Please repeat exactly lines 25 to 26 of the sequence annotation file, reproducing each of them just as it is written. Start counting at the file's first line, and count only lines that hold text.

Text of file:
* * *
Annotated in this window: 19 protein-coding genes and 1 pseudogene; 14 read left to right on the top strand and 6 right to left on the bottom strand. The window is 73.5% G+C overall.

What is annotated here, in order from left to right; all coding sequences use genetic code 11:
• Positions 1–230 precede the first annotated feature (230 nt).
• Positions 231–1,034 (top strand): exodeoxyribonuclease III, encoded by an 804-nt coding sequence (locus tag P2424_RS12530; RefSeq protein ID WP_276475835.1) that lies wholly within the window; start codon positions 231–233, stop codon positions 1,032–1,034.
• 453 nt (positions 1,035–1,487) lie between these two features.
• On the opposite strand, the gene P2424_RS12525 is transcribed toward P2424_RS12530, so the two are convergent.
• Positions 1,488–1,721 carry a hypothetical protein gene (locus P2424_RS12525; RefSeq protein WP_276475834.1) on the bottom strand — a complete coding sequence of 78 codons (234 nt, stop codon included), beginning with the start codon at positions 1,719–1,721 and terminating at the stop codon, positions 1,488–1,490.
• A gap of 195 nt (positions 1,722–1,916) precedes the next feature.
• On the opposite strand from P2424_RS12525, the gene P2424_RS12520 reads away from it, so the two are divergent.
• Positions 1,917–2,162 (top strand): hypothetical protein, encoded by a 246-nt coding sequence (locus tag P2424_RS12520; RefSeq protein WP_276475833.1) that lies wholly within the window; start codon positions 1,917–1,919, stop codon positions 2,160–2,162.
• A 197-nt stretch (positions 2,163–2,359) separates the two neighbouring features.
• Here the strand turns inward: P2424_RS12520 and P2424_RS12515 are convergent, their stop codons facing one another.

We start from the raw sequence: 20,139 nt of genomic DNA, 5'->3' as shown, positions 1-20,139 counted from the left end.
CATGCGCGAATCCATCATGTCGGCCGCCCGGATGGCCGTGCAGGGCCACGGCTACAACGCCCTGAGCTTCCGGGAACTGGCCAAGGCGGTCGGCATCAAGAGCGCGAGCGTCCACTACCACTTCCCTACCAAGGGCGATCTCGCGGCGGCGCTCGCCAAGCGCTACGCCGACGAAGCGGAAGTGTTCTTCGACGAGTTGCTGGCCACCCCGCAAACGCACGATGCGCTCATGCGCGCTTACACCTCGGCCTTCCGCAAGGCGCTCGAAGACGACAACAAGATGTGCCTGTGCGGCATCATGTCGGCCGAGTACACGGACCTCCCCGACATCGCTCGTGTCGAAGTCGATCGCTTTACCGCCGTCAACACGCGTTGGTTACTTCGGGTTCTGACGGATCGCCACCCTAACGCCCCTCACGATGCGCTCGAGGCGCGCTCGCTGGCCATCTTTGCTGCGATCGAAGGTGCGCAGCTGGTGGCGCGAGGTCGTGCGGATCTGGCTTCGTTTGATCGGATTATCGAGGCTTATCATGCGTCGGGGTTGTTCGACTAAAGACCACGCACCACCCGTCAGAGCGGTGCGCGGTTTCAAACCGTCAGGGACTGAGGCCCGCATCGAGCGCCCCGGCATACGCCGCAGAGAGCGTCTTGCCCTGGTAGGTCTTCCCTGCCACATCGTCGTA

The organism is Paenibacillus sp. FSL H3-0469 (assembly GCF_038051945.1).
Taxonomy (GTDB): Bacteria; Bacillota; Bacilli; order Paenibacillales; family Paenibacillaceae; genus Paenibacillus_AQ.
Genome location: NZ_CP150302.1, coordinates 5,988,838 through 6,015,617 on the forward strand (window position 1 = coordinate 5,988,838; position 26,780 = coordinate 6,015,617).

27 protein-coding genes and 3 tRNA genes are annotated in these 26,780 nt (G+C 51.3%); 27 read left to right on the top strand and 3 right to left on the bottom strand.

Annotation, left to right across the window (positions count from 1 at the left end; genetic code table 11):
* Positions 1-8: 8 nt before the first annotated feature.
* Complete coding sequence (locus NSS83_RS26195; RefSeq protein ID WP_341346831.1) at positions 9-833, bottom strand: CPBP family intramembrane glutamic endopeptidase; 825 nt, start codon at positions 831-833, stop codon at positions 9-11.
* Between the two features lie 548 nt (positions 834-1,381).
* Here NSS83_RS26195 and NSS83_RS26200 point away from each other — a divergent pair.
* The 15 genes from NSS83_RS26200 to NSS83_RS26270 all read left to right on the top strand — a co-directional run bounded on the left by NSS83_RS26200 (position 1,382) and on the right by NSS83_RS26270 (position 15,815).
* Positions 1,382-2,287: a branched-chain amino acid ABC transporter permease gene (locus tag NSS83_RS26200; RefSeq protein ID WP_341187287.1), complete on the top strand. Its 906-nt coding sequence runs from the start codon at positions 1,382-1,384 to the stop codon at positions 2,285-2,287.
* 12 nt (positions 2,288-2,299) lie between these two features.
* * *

* Positions 1,382-2,287: a branched-chain amino acid ABC transporter permease gene (locus tag NSS83_RS26200; RefSeq protein ID WP_341187287.1), complete on the top strand. Its 906-nt coding sequence runs from the start codon at positions 1,382-1,384 to the stop codon at positions 2,285-2,287.
* 12 nt (positions 2,288-2,299) lie between these two features.